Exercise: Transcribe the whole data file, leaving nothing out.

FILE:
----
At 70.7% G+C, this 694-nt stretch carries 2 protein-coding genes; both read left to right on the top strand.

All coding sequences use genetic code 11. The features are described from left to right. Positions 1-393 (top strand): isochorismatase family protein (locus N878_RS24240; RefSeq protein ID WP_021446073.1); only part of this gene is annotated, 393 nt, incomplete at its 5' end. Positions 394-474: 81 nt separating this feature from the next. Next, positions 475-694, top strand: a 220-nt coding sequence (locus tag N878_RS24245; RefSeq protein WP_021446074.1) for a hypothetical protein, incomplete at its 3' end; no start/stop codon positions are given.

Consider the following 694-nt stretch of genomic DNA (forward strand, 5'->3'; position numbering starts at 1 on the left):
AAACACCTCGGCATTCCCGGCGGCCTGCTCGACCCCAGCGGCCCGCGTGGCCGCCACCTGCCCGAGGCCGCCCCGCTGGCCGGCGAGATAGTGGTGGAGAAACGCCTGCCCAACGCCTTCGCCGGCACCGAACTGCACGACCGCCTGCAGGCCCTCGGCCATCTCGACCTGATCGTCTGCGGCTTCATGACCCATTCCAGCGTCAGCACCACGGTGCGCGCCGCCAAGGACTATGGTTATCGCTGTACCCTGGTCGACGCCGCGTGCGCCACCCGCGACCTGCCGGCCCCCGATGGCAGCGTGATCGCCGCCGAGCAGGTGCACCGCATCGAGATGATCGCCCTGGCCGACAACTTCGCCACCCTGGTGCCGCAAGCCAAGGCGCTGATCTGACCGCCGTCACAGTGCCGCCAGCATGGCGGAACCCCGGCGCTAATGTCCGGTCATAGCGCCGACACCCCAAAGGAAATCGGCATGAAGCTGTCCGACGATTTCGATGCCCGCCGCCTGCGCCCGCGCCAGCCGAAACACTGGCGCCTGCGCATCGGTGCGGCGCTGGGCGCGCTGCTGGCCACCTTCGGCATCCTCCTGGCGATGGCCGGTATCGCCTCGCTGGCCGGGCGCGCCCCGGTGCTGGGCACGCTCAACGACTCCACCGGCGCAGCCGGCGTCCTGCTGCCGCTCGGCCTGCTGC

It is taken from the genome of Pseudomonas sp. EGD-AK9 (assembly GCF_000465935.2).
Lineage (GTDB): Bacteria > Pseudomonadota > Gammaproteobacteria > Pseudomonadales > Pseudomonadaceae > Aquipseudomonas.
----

At 70.7% G+C, this 694-nt stretch carries 2 protein-coding genes; both read left to right on the top strand.

All coding sequences use genetic code 11. The features are described from left to right. Positions 1-393 (top strand): isochorismatase family protein (locus N878_RS24240; RefSeq protein ID WP_021446073.1); only part of this gene is annotated, 393 nt, incomplete at its 5' end. Positions 394-474: 81 nt separating this feature from the next. Next, positions 475-694, top strand: a 220-nt coding sequence (locus tag N878_RS24245; RefSeq protein WP_021446074.1) for a hypothetical protein, incomplete at its 3' end; no start/stop codon positions are given.

Consider the following 694-nt stretch of genomic DNA (forward strand, 5'->3'; position numbering starts at 1 on the left):
AAACACCTCGGCATTCCCGGCGGCCTGCTCGACCCCAGCGGCCCGCGTGGCCGCCACCTGCCCGAGGCCGCCCCGCTGGCCGGCGAGATAGTGGTGGAGAAACGCCTGCCCAACGCCTTCGCCGGCACCGAACTGCACGACCGCCTGCAGGCCCTCGGCCATCTCGACCTGATCGTCTGCGGCTTCATGACCCATTCCAGCGTCAGCACCACGGTGCGCGCCGCCAAGGACTATGGTTATCGCTGTACCCTGGTCGACGCCGCGTGCGCCACCCGCGACCTGCCGGCCCCCGATGGCAGCGTGATCGCCGCCGAGCAGGTGCACCGCATCGAGATGATCGCCCTGGCCGACAACTTCGCCACCCTGGTGCCGCAAGCCAAGGCGCTGATCTGACCGCCGTCACAGTGCCGCCAGCATGGCGGAACCCCGGCGCTAATGTCCGGTCATAGCGCCGACACCCCAAAGGAAATCGGCATGAAGCTGTCCGACGATTTCGATGCCCGCCGCCTGCGCCCGCGCCAGCCGAAACACTGGCGCCTGCGCATCGGTGCGGCGCTGGGCGCGCTGCTGGCCACCTTCGGCATCCTCCTGGCGATGGCCGGTATCGCCTCGCTGGCCGGGCGCGCCCCGGTGCTGGGCACGCTCAACGACTCCACCGGCGCAGCCGGCGTCCTGCTGCCGCTCGGCCTGCTGC

It is taken from the genome of Pseudomonas sp. EGD-AK9 (assembly GCF_000465935.2).
Lineage (GTDB): Bacteria > Pseudomonadota > Gammaproteobacteria > Pseudomonadales > Pseudomonadaceae > Aquipseudomonas.